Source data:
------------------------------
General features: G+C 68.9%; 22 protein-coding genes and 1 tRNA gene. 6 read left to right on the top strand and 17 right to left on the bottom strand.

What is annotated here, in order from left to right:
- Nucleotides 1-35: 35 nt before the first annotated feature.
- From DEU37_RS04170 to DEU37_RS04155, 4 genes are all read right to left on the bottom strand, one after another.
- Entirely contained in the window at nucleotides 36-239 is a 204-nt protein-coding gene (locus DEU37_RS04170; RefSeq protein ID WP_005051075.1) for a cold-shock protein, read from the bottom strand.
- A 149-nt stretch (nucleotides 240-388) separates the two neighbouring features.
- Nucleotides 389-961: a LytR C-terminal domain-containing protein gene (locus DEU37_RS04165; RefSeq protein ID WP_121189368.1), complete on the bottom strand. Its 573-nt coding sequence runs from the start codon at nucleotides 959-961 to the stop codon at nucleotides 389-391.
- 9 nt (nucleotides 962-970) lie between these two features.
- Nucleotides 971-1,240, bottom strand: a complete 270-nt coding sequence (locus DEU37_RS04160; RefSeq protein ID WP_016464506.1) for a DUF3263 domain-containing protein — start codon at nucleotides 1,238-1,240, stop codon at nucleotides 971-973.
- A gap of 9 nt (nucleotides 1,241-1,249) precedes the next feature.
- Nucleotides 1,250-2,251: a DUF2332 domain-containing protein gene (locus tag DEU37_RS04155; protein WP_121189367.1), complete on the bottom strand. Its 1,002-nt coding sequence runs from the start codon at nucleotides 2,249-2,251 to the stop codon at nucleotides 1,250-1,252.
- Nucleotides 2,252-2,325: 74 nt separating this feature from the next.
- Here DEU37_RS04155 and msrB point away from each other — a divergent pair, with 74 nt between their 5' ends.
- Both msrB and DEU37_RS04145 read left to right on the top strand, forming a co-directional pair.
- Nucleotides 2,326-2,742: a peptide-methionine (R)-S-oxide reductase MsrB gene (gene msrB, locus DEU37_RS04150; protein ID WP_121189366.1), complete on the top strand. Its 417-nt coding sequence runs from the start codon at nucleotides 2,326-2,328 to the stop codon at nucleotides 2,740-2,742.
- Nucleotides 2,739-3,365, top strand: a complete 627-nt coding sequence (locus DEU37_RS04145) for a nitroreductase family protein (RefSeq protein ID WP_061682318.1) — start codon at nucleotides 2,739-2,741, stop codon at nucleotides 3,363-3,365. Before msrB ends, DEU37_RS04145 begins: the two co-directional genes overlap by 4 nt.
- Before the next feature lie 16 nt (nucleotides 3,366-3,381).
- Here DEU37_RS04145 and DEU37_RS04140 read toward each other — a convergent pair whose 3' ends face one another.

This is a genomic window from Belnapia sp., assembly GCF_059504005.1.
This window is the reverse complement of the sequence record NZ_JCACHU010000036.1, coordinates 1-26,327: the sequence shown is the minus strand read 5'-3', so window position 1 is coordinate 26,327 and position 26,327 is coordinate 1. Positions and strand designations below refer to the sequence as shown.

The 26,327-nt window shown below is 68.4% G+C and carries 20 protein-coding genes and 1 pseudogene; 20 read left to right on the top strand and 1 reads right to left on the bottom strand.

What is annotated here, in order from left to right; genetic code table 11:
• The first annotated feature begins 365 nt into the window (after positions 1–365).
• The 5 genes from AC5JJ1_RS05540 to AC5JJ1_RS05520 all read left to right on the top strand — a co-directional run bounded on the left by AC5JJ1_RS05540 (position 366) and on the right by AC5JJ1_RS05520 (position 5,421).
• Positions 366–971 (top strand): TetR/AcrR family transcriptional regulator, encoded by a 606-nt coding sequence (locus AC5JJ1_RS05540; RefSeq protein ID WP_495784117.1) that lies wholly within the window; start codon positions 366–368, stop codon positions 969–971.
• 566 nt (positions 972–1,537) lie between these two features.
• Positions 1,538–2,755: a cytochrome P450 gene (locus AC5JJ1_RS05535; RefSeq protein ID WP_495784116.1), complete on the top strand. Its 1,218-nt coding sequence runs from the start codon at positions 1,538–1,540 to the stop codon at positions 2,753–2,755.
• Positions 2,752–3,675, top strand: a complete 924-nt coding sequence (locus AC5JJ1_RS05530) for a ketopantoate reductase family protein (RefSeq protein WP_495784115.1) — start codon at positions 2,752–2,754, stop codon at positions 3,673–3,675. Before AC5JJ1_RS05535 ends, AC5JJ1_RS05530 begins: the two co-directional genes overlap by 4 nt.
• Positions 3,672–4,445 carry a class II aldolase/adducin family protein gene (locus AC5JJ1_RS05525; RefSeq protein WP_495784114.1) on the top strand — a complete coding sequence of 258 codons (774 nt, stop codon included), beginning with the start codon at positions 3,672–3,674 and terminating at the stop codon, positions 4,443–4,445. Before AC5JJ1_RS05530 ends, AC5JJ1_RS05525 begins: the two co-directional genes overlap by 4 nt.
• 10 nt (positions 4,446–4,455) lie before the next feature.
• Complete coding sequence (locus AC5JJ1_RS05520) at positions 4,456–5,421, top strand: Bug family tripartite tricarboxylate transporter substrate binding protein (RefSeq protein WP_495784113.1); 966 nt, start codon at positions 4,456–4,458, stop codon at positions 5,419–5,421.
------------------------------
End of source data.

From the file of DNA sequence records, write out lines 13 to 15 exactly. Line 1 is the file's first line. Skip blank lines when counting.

- Here DEU37_RS04155 and msrB point away from each other — a divergent pair, with 74 nt between their 5' ends.
- Both msrB and DEU37_RS04145 read left to right on the top strand, forming a co-directional pair.
- Nucleotides 2,326-2,742: a peptide-methionine (R)-S-oxide reductase MsrB gene (gene msrB, locus DEU37_RS04150; protein ID WP_121189366.1), complete on the top strand. Its 417-nt coding sequence runs from the start codon at nucleotides 2,326-2,328 to the stop codon at nucleotides 2,740-2,742.